Developing this hardware is really frustrating at first, but I learned it on my own a few years ago, because I heard that FPGAs are amazing, I think that was just about the time when bitcoin people started to implement mining on FPGAs. The verilog code is still very short, because it's not a really complicated circuit. But let's see. So first of all, everything here happens when the FPGA sees a rising edge of the clock. And then things here don't happen sequentially, it just defines what happens when the rising edge is seen. It's all simultaneously, it's wires connected in a circuit of digits, not a program.
So if the current state was idle, which is when the device turns on, check if the button is pressed. If the button is pressed, the status will be set to fail. So with the next clock cycle, now the FPGA is in a fault state where it will generate a 0, to indicate that it will turn off the power and start incrementing the counter. So with each clock cycle it will now keep incrementing this counter. At some future clock cycle, the counter will have the exact binary value of the switches. So with switches you can obviously set a binary value with 0 and 1.
So if that is reached the state will change to wait. By that I mean I don't want to accidentally miss multiple times, because a miss is very short, and when I don't release the fire button fast enough, I could miss again. So Holdoff will output a 1 again, so the power turns back on, but it will also use a counter to wait for a moment. And when enough clock cycles happen, it will go back to the idle state where we wait for the button to be pressed again to perform another fault. So now we can take a look at that with the oscilloscope, you can see that the power is high, and when we press the trigger button, the power will go down to 0 for a very short amount of time.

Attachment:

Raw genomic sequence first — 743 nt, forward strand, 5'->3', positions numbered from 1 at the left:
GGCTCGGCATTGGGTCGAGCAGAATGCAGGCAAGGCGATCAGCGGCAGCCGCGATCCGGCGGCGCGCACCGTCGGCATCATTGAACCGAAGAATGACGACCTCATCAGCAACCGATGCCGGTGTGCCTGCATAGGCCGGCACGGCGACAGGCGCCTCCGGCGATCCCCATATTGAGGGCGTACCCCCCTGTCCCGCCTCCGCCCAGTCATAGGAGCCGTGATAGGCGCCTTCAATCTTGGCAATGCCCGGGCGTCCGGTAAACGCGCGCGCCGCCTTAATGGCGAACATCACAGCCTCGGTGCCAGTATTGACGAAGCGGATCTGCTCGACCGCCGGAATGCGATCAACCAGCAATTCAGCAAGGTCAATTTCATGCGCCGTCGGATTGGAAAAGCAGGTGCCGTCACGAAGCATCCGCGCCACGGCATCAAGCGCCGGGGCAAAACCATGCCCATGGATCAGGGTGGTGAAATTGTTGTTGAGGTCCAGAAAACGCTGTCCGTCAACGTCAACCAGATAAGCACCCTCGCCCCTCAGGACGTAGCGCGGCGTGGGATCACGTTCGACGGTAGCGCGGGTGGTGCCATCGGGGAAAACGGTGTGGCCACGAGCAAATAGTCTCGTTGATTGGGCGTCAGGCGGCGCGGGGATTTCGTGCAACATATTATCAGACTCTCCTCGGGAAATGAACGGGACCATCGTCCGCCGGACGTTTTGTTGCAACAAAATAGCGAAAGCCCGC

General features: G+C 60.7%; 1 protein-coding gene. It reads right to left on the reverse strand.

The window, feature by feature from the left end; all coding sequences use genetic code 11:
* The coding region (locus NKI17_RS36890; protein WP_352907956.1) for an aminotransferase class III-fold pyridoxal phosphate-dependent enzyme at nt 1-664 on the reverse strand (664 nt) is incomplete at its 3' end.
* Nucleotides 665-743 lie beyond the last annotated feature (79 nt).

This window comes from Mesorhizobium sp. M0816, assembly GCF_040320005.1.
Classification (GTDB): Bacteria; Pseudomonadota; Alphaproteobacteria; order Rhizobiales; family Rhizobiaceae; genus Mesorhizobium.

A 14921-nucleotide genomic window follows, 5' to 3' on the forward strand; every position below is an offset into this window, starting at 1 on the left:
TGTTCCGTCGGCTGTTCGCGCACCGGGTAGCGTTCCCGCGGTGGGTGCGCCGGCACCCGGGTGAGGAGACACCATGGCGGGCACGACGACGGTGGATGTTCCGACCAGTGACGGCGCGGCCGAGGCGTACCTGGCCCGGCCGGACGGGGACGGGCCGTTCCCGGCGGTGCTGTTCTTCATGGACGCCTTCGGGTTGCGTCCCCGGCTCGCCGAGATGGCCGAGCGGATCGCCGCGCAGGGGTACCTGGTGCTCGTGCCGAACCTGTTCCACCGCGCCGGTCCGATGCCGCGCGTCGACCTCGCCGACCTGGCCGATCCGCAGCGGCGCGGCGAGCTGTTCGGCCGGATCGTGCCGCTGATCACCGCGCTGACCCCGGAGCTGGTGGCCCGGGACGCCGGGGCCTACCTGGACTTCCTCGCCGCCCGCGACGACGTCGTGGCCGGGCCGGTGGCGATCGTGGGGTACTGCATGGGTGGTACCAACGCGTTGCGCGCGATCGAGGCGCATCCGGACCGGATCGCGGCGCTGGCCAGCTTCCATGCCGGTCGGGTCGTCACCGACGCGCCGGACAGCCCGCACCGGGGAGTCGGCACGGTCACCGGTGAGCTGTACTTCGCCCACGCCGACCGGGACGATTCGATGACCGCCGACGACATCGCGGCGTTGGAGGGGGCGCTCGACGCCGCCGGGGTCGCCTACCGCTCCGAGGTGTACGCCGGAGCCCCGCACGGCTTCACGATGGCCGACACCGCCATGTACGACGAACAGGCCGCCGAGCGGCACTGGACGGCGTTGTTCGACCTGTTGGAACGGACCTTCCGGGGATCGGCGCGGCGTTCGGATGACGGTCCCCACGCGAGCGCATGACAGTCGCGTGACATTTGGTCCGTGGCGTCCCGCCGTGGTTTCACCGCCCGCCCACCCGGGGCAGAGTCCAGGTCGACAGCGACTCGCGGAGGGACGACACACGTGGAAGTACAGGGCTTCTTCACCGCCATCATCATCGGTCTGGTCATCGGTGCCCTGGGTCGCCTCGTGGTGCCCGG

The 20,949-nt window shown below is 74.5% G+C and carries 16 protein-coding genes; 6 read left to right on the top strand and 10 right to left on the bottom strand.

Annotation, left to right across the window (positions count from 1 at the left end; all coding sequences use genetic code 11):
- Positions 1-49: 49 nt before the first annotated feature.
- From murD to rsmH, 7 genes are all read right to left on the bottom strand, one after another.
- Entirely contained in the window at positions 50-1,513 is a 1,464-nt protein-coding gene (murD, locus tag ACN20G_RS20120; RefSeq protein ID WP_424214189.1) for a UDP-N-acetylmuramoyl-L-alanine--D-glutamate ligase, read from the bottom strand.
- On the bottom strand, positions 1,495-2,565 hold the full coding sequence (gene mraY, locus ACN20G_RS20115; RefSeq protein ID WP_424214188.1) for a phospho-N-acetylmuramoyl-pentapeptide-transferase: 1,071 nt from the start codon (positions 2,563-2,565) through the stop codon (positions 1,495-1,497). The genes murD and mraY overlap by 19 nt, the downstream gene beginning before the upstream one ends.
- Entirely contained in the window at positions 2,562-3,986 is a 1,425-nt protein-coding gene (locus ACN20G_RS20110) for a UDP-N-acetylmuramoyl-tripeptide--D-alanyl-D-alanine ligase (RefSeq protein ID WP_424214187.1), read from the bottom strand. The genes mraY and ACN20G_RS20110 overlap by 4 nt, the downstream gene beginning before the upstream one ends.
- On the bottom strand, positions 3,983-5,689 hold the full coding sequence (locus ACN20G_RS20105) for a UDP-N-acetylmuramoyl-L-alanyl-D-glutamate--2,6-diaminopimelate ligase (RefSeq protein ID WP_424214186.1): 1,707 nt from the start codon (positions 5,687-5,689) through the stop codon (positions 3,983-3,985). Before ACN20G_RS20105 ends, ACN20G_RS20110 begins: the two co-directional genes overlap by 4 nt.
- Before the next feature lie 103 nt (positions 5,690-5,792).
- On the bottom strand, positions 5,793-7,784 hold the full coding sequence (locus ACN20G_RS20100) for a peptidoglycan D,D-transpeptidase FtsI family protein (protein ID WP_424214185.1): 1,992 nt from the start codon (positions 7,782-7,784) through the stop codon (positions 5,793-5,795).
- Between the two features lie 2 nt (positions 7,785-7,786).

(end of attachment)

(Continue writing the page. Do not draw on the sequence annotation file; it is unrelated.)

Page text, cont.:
You can see here the scale of the oscilloscope in nanoseconds. And with switches we can set a counter value to indicate how long a fault should last. Oh this looks great. I think we're ready to go. So now we just have to connect our target to control power. This is actually a bit tricky, because the board gets its power through the USB cable, which also carries the serial communication so we can interact with the board. But let's go step by step, first of all let's take care of the power. The FPGA board doesn't work with 5V, so we have to use a small circuit to convert the 3.3V to 5V, which we already did for the power side channel analysis a few videos ago.
So I just reused the one way level converter. It looks complicated but it does nothing more than being able to switch 5V with a 3V signal. And now we can connect that 5V to VCC, the power input of the board. You will see that you don't have to go through the USB cable, you can simply connect directly to the power source. Now we just need to be able to somehow interact with the board through the serial. As you know, those arduino boards have an extra chip in there, a USB to UART converter, thus serial. Which is great, because we already have the USB drivers for that installed on my laptop.